Yes, JonBoy. To be fair, I should have written, "... conversion tools don't handle many MOVE statements." (For identically-defined fields, a MOVE becomes a simple EVAL/=.) And it seems to me that the Arcad tool handles more MOVEs/MOVEAs/MOVELs than the also-very-nice Linoma tool. (Considering the size of our conversion team [i.e. me], we're licensing Arcad Transformer.)

      Thanks for your comment about using a DS this way; this is actually how our current code works. Maybe once someone recognizes this is being done in a program (or an entire shop), s/he is alerted to look for such a structure when it at first appears that the code is pricing paper clips at hundreds of dollars each! ;-)

      Comment


      • #4
        As I noted - I would always wrap it in a subproc - that way the name can be meaningful and the mechanics become irrelevant because you don't need to study them.

        Comment


        • #5
          The problem with MOVE is that its very hard to follow for someone who isn't used to it. Therefore, the decision was made (20 years ago!) not to move forward with it.

          When you see a statement like this, what is it doing?
          Code:
          MOVE FIELD1 FIELD2
          Is it simply copying the value of FIELD1 into FIELD2? Or taking a substring? or padding it with blanks? Or is it a numeric field that's being multiplied or divided by shifting the digits? Or... what else?

          Its intention isn't obvious. By contrast FIELD2 = FIELD1 or FIELD2 = %SUBST(FIELD1:1:5) are very clear. Likewise FIELD2 = FIELD1 * 100 is very simple to understand... you know what that code is doing. Even in 1994 when we first got EVAL, and free-format wasn't even on the horizon, when MOVE was still widely used and accepted, I didn't use it. Not by conscious choice, because honestly, I didn't even think about it... EVAL just made for better code.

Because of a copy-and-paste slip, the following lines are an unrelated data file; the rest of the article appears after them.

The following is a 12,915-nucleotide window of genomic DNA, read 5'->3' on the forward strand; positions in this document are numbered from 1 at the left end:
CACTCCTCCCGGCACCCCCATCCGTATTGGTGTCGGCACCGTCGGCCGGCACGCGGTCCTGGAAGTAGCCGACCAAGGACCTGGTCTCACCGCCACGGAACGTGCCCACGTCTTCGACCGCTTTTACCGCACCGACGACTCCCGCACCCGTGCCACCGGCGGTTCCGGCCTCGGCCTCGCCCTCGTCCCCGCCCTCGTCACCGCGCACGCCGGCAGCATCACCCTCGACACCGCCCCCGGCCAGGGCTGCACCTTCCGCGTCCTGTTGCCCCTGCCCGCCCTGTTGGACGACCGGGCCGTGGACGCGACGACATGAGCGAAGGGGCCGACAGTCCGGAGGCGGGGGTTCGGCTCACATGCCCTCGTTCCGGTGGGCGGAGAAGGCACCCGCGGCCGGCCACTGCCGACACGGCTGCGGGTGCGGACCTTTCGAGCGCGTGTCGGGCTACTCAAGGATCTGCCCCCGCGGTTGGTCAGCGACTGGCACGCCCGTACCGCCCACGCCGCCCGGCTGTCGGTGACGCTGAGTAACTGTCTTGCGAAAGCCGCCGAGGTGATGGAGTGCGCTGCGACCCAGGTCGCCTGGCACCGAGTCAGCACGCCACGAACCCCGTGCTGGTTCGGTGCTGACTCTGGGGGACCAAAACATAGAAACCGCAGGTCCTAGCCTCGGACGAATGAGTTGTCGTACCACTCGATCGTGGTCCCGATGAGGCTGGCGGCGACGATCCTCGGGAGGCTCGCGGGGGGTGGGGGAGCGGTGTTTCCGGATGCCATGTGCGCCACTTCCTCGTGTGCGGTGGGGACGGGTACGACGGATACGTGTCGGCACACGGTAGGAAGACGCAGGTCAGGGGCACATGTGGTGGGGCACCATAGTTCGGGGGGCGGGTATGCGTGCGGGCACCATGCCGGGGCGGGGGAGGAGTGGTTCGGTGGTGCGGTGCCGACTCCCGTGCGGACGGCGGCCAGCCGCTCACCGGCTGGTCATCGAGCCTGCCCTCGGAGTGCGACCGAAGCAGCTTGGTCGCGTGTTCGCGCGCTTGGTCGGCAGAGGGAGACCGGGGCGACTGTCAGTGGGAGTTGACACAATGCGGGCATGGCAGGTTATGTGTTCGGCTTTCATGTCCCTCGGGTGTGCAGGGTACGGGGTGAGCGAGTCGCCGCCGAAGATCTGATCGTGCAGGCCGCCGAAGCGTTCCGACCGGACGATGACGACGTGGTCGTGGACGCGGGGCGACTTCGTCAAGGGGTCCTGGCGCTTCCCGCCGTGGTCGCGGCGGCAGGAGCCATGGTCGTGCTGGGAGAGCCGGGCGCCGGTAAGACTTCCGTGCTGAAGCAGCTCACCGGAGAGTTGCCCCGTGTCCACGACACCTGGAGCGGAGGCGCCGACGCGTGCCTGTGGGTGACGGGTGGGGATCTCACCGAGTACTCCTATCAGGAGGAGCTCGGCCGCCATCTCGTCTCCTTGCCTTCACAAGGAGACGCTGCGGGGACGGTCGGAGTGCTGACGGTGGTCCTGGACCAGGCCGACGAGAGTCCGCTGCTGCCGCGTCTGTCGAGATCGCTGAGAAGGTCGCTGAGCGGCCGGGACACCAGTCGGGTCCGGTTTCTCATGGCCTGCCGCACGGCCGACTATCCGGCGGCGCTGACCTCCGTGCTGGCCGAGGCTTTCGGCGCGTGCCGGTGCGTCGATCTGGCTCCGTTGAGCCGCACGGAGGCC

But, even if you disagree with me on these points, its pointless to debate it today. This decision was made 20 years ago... its time to move on.

          Comment


          • #6
            After seeing all the ways MOVE is used in older code, it became my suspicion that preventing propagation of "confusing" code was why the MOVE op codes were eliminated from Free-format. (Those people in Toronto are pretty smart!) Thanks for that info, Scott.
            You shouldn't burden the next programmer with having to pore over the RPG reference to understand how MOVE 'RAT' 1234567 clears the compiler and results in 1234913. ;-) Believe me, inheriting such code, I couldn't agree with Scott more!

            Comment


            • #7
              The removal of MOVE was such a big deal for so many RPG programmers (many of who are convinced that they fully understand it - darned if I do without the manual in hand and even then ...) that I dedicate two or three charts of my "Freeform in a Nutshell" presentation to why MOVE was removed. Slowly but surely people are getting used to why it was a bad idea.

              Comment


              • #8
                Happy to see it go. An intrinsic attribute of the opcode is that since the operation performed may vary depending on the operands' definition, the opcode is error prone.

                Comment